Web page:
The ten most memorable job applicants

The ten most memorable job applicants (and how it turned out for them)

Colleen Clarke|

We all know how difficult it is to stand out in a crowd. Well, it is even more difficult sometimes to get noticed when a job posting attracts 400 plus resumes for a position.

We talked to our client recruiters and hiring managers to find out which candidates they remember the most – and if those stand-put applicants were successful in getting hired or merely memorable in their outlandish attempt. Here are their favourites.

The top ten most memorable applicants:

    10. There was the young man who had his mother sitting in the reception area. He didn’t think this was strange because mom was his drive there and home. (He did not get the job, but not because of his mother.)

    9. One applicant sent a cake to the HR department in the shape of the company logo. It was squashed in transit, and the HR manager had a nut allergy. (Not hired.)

    8. One candidate brought in bottle of wine with the company’s branding as the label and his primary info on the back. (He wasn’t hired immediately, but he was remembered as creative and resourceful. The company later reached out to him and hired him.)

    7. A woman struck up a conversation with a company decision-maker in a fitness club sauna and realizing they were in the same field. She asked if she could submit a resume. (She got the job.)

    6. Similarly, finding out which gym a CEO worked out at and going there during his workout time, striking up a conversation, and hitting on him for a job in the change room. (He was not hired.)

    5. A traveller ran into an old boss in the men’s room at an airport on a stop over from western Canada to Toronto and told him was back in town and looking for work. (He got an interview.)

    4. A young woman brought her baby with her to the interview. (She got the job.)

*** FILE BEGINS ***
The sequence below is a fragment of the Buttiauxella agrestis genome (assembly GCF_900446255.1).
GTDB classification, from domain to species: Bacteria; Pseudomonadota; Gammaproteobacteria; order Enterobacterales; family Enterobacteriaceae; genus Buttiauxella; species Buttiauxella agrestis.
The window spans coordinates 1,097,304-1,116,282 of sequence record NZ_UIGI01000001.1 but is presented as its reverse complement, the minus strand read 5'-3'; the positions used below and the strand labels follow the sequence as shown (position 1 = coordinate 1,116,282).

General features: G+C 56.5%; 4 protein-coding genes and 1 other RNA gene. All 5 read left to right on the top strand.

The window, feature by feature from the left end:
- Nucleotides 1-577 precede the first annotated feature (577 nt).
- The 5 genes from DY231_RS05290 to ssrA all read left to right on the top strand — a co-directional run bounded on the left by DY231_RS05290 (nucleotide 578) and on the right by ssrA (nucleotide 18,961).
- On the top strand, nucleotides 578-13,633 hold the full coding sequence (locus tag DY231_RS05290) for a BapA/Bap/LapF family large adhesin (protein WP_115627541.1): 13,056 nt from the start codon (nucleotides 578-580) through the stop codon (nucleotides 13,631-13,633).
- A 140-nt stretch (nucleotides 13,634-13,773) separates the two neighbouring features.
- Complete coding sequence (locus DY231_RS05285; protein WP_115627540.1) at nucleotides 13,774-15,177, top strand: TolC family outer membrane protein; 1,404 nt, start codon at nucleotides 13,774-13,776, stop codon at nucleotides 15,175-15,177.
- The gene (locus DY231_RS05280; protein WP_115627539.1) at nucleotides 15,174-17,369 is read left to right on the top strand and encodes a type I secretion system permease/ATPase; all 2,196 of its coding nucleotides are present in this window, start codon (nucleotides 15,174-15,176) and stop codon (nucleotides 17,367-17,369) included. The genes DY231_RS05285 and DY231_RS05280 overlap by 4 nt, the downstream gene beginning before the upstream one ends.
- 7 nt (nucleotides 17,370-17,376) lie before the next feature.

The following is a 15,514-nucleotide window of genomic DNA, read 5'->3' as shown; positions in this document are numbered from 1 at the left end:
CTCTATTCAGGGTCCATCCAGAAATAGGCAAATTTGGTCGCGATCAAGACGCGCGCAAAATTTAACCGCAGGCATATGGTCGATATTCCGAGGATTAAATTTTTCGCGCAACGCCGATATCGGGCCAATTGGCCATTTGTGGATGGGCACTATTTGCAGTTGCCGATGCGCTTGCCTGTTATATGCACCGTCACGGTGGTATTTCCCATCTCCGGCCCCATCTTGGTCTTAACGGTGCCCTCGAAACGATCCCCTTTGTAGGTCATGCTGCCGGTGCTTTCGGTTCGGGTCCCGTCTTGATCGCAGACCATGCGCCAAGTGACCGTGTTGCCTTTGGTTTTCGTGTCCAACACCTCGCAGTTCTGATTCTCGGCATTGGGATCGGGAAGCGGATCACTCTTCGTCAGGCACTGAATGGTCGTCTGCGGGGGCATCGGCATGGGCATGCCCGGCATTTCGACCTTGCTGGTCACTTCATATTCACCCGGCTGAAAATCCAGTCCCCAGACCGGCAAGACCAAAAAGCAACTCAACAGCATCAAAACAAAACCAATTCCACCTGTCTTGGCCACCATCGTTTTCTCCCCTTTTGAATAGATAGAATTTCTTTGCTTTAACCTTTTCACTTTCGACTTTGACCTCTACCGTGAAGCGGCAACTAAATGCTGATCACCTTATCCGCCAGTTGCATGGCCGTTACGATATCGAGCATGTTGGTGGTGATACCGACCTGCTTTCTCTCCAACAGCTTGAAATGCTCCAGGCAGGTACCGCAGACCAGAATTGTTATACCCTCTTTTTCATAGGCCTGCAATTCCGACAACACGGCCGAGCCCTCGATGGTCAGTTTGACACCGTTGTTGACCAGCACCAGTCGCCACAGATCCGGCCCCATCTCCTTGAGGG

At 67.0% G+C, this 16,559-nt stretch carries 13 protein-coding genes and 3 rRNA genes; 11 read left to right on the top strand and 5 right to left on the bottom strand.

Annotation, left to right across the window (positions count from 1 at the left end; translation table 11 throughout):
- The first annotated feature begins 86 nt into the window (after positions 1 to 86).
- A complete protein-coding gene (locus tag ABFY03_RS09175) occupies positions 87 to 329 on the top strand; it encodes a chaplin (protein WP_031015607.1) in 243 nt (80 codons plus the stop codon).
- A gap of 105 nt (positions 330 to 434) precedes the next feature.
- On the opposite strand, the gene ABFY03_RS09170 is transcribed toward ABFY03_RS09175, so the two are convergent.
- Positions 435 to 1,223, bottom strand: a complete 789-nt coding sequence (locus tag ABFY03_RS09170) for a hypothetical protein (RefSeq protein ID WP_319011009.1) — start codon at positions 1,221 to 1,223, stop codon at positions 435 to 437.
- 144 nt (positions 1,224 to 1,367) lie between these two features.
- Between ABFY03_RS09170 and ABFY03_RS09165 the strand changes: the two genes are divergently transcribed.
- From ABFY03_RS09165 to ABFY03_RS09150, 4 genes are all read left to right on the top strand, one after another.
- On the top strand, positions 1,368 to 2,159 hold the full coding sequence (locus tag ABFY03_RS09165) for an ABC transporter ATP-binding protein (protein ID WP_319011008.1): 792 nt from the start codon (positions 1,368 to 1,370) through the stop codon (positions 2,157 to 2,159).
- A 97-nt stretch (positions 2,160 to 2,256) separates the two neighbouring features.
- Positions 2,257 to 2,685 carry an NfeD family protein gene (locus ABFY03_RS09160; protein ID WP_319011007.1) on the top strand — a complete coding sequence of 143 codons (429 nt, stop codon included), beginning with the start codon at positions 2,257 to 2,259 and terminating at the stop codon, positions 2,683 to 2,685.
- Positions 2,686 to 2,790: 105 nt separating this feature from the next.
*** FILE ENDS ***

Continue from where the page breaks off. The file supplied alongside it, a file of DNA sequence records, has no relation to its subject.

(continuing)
3. A candidate forgot which company she was interviewing with and asking the interviewer which one it was. (She didn’t get the job.)

    2. Candidate tried to create a personal rapport by talking about the hiring manager’s hobbies and referring to her kids by their names. This was information the interviewer had not given the candidate. (Candidate was not hired, and the hiring manager immediately changed all of her social media privacy settings.)

    1. A creative director from Australia told the agency owner that he had come to Canada “following a pair of legs.” Which is an expression meaning he came here for a girl. After the interview he sent a pair of store mannequin legs to the agency, with a note that he wanted to keep following them professionally. (He was hired, and the legs are still on display at the agency – sometimes dressed in seasonally-themed undergarments.)

In a tight job market, you have to find ways to stand out from the crowd of other job seekers. The challenge is to make sure you’re memorable for the right reasons.

Best of luck!


Colleen Clarke, Career Specialist & Corporate Trainer

www.colleenclarke.com

Author of Networking: How to Build Relationships That Count, How to Get a Job and Keep It

Co-author of The Power of Mentorship; The Mastermind Group


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Category: Job interviews, Job Search Strategies,
 
  • http://rambleonalot.wordpress.com Emily Brewes

    During my brief stint as a department manager who was in charge of hiring within that department, I got quite a few applications that were memorable for all the wrong reasons. Some of my favourites were:
    - emails with no subject line
    - emails with no body text
    - emails addressed, “Dear Sir” (even worse than “To Whom It Concerns”)
    and
    - applications including photographs or headshots (for a data entry position)
    In terms of interviewing, my assistant manager and I were the quirky ones.

  • http://www.inboxcreativeservices.ca Kelly Bowers

    Any suggestions to stand out from the administrative assistant resumes filling that great big black hole called applying online?

    • Alliemc

      You need to network. You can do this easily using meetup.com groups, linkedin groups, etc. I even network on the ski hill or at parties – it doesn’t have to be a formal thing.

  • Shilpa Tekchandani

    hello any suggestion to stand out from all those entry level marketing resumes

  • Linda Lea Sear

    WHY would a woman bringing her baby to an interview get hired, over someone like me who is childfree and I would never ask for time off because my kid is sick and I had to stay home to look after it??? Seems like discrimination to me.